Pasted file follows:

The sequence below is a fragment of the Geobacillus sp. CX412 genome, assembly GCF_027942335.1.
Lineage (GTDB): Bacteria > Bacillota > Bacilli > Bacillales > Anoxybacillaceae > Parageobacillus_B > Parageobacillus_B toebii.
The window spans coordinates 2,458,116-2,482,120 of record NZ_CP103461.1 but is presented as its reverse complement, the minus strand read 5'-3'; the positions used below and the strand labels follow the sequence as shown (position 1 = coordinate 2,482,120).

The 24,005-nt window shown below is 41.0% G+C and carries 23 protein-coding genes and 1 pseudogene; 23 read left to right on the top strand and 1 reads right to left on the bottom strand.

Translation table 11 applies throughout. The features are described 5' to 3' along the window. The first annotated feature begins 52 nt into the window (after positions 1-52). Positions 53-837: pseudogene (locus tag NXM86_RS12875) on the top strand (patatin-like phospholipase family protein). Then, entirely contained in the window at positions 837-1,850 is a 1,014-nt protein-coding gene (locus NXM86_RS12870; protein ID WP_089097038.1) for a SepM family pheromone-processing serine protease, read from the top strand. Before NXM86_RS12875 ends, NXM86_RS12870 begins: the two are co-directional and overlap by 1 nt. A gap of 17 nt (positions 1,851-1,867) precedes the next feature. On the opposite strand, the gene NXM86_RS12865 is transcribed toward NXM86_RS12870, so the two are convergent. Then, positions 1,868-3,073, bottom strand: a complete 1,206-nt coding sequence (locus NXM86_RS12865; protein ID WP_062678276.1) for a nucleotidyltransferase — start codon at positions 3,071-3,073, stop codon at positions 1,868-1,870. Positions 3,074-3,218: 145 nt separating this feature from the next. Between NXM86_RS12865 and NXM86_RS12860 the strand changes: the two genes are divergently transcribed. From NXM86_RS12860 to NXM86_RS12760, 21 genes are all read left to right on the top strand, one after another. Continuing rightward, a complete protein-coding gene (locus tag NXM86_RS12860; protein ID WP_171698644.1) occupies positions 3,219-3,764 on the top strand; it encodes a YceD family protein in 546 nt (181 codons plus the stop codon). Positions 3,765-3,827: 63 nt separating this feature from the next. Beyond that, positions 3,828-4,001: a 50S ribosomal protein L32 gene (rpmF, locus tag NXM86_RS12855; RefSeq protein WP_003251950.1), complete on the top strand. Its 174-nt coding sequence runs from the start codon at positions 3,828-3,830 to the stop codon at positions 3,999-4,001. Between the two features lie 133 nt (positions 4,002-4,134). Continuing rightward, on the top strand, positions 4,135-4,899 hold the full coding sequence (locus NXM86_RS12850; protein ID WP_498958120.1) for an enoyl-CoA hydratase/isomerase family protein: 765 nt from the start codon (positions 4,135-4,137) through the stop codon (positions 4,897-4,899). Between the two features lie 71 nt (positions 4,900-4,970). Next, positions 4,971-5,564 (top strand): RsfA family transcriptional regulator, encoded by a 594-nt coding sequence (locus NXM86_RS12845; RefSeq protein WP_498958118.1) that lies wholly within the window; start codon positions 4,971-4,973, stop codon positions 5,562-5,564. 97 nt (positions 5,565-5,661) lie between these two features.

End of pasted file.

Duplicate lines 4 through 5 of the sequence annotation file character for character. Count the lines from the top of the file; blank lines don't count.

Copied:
The 24,005-nt window shown below is 41.0% G+C and carries 23 protein-coding genes and 1 pseudogene; 23 read left to right on the top strand and 1 reads right to left on the bottom strand.

Translation table 11 applies throughout. The features are described 5' to 3' along the window. The first annotated feature begins 52 nt into the window (after positions 1-52). Positions 53-837: pseudogene (locus tag NXM86_RS12875) on the top strand (patatin-like phospholipase family protein). Then, entirely contained in the window at positions 837-1,850 is a 1,014-nt protein-coding gene (locus NXM86_RS12870; protein ID WP_089097038.1) for a SepM family pheromone-processing serine protease, read from the top strand. Before NXM86_RS12875 ends, NXM86_RS12870 begins: the two are co-directional and overlap by 1 nt. A gap of 17 nt (positions 1,851-1,867) precedes the next feature. On the opposite strand, the gene NXM86_RS12865 is transcribed toward NXM86_RS12870, so the two are convergent. Then, positions 1,868-3,073, bottom strand: a complete 1,206-nt coding sequence (locus NXM86_RS12865; protein ID WP_062678276.1) for a nucleotidyltransferase — start codon at positions 3,071-3,073, stop codon at positions 1,868-1,870. Positions 3,074-3,218: 145 nt separating this feature from the next. Between NXM86_RS12865 and NXM86_RS12860 the strand changes: the two genes are divergently transcribed. From NXM86_RS12860 to NXM86_RS12760, 21 genes are all read left to right on the top strand, one after another. Continuing rightward, a complete protein-coding gene (locus tag NXM86_RS12860; protein ID WP_171698644.1) occupies positions 3,219-3,764 on the top strand; it encodes a YceD family protein in 546 nt (181 codons plus the stop codon). Positions 3,765-3,827: 63 nt separating this feature from the next. Beyond that, positions 3,828-4,001: a 50S ribosomal protein L32 gene (rpmF, locus tag NXM86_RS12855; RefSeq protein WP_003251950.1), complete on the top strand. Its 174-nt coding sequence runs from the start codon at positions 3,828-3,830 to the stop codon at positions 3,999-4,001. Between the two features lie 133 nt (positions 4,002-4,134). Continuing rightward, on the top strand, positions 4,135-4,899 hold the full coding sequence (locus NXM86_RS12850; protein ID WP_498958120.1) for an enoyl-CoA hydratase/isomerase family protein: 765 nt from the start codon (positions 4,135-4,137) through the stop codon (positions 4,897-4,899). Between the two features lie 71 nt (positions 4,900-4,970). Next, positions 4,971-5,564 (top strand): RsfA family transcriptional regulator, encoded by a 594-nt coding sequence (locus NXM86_RS12845; RefSeq protein WP_498958118.1) that lies wholly within the window; start codon positions 4,971-4,973, stop codon positions 5,562-5,564. 97 nt (positions 5,565-5,661) lie between these two features.